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seeking some basic info re: Torch

Discussion in 'North Africa: Western Desert Campaigns 1940 to Ope' started by Nick.V, Dec 11, 2013.

  1. Nick.V

    Nick.V New Member

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    [SIZE=medium]Greetings, all[/SIZE]

    [SIZE=medium]I'm new here, so I don't know forum etiquette. I posted these questions on the introductory thread, but haven't got answers yet, and I thought there might be more traffic here. So I hope it's alright for me to post them in more than one place at a time.[/SIZE]

    [SIZE=medium]I’m working on a novel that spans several generations, one of which is immediately following the WWII. The father of main character in that section was killed in the war, early on after the US entered the war. None of the action takes place in the war, there’s just some conversation about it, so I don’t need a lot of detail. Assuming he enlisted in the Army (not Navy), immediately after Pearl Harbor, it seems like the earliest action he would have been likely to have died in would have been November 8, 1942, in North Africa. Does this make sense?[/SIZE]

    [SIZE=medium]Assuming it does, I have a few (I hope very simple) questions. I need to know: [/SIZE]
    1. [SIZE=medium]How long would it take after someone was killed in action before the family would be notified? (Assuming the CO knew right away) [/SIZE]
    2. [SIZE=medium]Would that notification have come as a telegram, as portrayed in some movies, or a letter? Or was there a personal visit? [/SIZE]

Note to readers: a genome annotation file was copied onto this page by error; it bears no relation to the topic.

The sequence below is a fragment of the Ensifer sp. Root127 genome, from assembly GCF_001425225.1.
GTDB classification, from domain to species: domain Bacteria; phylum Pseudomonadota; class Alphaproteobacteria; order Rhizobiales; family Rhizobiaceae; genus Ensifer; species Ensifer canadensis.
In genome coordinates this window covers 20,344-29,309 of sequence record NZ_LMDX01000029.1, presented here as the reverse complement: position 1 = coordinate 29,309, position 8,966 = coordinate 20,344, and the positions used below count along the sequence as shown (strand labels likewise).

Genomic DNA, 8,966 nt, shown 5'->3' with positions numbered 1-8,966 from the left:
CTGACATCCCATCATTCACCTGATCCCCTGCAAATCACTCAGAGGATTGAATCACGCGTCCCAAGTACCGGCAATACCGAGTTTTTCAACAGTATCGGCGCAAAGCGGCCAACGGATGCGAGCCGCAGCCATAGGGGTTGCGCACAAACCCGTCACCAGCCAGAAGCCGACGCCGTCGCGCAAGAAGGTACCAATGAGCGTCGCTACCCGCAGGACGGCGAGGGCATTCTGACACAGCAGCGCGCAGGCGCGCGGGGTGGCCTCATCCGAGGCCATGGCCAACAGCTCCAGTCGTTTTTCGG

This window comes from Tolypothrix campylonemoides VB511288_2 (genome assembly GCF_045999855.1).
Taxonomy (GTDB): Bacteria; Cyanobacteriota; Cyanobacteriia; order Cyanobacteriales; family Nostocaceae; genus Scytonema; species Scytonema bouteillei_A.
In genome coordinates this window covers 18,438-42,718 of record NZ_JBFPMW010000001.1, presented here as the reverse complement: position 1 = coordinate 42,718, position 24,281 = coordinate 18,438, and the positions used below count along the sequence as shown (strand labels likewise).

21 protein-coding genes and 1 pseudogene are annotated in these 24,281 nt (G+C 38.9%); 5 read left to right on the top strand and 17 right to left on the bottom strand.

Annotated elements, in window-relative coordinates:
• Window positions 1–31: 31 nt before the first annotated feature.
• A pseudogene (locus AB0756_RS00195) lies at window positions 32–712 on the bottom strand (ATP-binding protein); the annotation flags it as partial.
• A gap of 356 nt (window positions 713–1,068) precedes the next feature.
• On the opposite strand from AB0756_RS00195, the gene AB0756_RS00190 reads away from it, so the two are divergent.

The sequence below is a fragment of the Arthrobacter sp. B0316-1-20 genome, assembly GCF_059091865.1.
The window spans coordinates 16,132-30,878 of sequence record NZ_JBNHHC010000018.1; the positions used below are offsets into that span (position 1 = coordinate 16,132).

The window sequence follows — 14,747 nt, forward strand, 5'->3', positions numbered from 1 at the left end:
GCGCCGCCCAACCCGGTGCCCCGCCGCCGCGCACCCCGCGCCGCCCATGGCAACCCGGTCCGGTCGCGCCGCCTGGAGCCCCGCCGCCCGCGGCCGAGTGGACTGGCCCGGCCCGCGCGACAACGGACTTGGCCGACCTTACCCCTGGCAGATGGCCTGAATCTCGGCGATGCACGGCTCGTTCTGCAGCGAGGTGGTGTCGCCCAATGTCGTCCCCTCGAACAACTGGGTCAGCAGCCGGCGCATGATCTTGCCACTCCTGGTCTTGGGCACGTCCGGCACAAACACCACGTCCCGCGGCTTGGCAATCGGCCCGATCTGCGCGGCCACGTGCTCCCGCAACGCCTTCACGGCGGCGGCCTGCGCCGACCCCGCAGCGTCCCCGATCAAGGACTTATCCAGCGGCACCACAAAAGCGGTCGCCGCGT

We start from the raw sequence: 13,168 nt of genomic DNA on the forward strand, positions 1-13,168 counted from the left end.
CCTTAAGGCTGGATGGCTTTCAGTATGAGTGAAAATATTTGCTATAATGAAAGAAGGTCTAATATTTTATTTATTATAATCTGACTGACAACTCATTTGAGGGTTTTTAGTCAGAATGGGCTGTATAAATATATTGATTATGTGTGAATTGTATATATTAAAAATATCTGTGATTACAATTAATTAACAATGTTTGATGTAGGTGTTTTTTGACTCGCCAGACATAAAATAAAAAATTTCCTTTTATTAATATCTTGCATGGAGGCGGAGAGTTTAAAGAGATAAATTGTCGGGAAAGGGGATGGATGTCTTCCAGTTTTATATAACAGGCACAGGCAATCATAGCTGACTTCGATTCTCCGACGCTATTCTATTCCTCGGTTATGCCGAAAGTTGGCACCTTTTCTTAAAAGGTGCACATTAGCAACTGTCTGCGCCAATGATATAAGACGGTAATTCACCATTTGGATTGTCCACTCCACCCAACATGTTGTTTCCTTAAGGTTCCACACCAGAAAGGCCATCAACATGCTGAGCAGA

3. [SIZE=medium]Is there anywhere online I could view a few facsimiles of such messages? (I found one on Google images, but it might be good to look at a few more)[/SIZE]
    [SIZE=medium]Thanks![/SIZE]
     
  2. jimmytwohand

    jimmytwohand New Member

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    Managed to find 5 examples for you to have a look at:

    http://speakitsname.files.wordpress.com/2009/11/telegram1.jpg?w=468&h=341
    http://tarawa1943.com/images/Telegram-KIA.jpg
    http://thebenninobrothers.weebly.com/notifying-families.html another two here.
    http://www.arlingtoncemetery.net/hgjohns.htm

    I believe that telegram was the standard method of notification. Letters confirming the telegram and giving further details and dealing with arrangements for burial etc would follow. I don't think personal visits were standard but i have read accounts of the local WUnion operator organising for the telegrams to be delivered with the local doctor or friends to help ease the shock. Cant remember any sources for that off the top of my head though.

    If you go to the internet archive: https://archive.org/ and do a search for : creator:"United States. Adjutant-General's Office" you may be able to dig out a protocol manual.
     
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  3. Slipdigit

    Slipdigit Good Ol' Boy Staff Member Patron   WW2|ORG Editor